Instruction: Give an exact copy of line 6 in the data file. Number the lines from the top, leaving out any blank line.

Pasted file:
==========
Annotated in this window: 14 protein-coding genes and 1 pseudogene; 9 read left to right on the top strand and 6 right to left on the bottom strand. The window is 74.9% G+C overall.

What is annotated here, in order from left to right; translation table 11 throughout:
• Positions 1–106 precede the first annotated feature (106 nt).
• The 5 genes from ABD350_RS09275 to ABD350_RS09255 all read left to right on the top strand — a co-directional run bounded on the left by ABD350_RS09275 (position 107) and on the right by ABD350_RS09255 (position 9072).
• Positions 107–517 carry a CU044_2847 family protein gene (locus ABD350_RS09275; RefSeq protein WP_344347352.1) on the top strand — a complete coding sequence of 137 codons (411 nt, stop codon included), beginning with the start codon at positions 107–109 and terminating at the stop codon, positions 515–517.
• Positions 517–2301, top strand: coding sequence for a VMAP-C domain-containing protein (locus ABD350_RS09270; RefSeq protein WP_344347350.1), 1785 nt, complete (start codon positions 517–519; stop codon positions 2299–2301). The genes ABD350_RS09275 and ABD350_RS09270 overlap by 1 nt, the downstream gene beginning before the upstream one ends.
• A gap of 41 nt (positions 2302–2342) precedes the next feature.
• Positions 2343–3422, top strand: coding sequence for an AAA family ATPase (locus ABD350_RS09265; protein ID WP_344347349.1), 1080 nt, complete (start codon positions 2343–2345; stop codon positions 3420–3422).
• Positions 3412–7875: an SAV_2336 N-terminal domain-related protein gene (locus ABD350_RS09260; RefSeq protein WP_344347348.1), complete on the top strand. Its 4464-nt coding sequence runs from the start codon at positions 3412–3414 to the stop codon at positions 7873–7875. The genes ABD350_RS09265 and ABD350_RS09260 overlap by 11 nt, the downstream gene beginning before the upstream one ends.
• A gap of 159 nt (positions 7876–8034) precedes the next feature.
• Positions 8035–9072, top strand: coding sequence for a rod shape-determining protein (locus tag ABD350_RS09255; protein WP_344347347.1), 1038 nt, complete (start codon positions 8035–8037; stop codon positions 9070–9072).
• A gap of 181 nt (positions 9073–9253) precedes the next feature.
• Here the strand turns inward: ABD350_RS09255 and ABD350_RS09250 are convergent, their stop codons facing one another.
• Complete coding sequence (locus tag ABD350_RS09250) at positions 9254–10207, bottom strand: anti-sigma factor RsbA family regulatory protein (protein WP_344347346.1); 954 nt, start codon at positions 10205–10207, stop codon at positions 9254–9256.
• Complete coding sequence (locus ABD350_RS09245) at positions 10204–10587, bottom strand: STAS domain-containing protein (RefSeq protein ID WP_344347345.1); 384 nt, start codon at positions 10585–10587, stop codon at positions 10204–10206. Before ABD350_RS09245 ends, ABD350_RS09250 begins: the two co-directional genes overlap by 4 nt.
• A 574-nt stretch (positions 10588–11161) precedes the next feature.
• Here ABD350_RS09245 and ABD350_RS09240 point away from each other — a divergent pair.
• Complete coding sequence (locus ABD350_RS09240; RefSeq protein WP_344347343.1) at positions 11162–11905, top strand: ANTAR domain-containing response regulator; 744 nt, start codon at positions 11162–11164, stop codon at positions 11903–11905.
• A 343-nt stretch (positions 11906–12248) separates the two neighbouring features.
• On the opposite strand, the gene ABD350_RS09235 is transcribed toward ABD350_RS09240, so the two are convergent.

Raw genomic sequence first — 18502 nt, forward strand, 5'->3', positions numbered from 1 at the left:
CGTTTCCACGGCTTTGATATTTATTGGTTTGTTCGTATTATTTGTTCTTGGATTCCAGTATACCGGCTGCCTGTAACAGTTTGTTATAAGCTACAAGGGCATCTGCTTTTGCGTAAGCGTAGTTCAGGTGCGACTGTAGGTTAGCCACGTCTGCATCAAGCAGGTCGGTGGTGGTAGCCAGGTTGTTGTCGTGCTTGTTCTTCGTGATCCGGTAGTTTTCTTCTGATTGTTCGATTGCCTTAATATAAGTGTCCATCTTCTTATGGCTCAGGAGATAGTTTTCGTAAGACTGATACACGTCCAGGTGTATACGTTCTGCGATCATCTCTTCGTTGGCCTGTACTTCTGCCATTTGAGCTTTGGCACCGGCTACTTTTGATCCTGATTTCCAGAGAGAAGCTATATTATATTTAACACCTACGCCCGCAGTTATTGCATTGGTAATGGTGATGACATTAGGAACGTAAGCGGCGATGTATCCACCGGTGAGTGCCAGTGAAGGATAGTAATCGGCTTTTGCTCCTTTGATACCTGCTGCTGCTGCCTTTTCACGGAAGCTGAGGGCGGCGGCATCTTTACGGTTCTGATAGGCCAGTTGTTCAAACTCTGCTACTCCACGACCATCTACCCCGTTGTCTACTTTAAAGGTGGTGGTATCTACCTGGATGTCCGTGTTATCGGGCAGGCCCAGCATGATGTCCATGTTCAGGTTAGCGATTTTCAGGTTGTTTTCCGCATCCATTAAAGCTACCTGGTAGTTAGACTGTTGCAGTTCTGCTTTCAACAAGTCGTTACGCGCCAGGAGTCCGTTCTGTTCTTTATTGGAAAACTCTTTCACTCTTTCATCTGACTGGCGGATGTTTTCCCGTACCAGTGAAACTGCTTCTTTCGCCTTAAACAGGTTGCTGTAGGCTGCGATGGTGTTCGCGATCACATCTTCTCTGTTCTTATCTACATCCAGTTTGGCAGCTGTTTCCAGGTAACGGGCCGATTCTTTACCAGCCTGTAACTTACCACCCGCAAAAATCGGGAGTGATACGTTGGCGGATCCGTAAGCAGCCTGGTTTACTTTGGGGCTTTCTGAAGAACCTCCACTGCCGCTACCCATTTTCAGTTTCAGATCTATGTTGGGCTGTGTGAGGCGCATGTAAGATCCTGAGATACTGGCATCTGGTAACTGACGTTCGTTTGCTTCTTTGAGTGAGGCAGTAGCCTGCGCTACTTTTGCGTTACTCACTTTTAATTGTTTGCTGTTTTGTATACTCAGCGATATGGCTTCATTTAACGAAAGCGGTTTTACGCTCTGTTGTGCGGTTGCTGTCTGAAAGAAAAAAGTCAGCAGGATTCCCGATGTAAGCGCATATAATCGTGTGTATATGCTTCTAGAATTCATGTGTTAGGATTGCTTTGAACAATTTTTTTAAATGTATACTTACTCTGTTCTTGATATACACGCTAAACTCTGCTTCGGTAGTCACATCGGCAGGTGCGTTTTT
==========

• Positions 517–2301, top strand: coding sequence for a VMAP-C domain-containing protein (locus ABD350_RS09270; RefSeq protein WP_344347350.1), 1785 nt, complete (start codon positions 517–519; stop codon positions 2299–2301). The genes ABD350_RS09275 and ABD350_RS09270 overlap by 1 nt, the downstream gene beginning before the upstream one ends.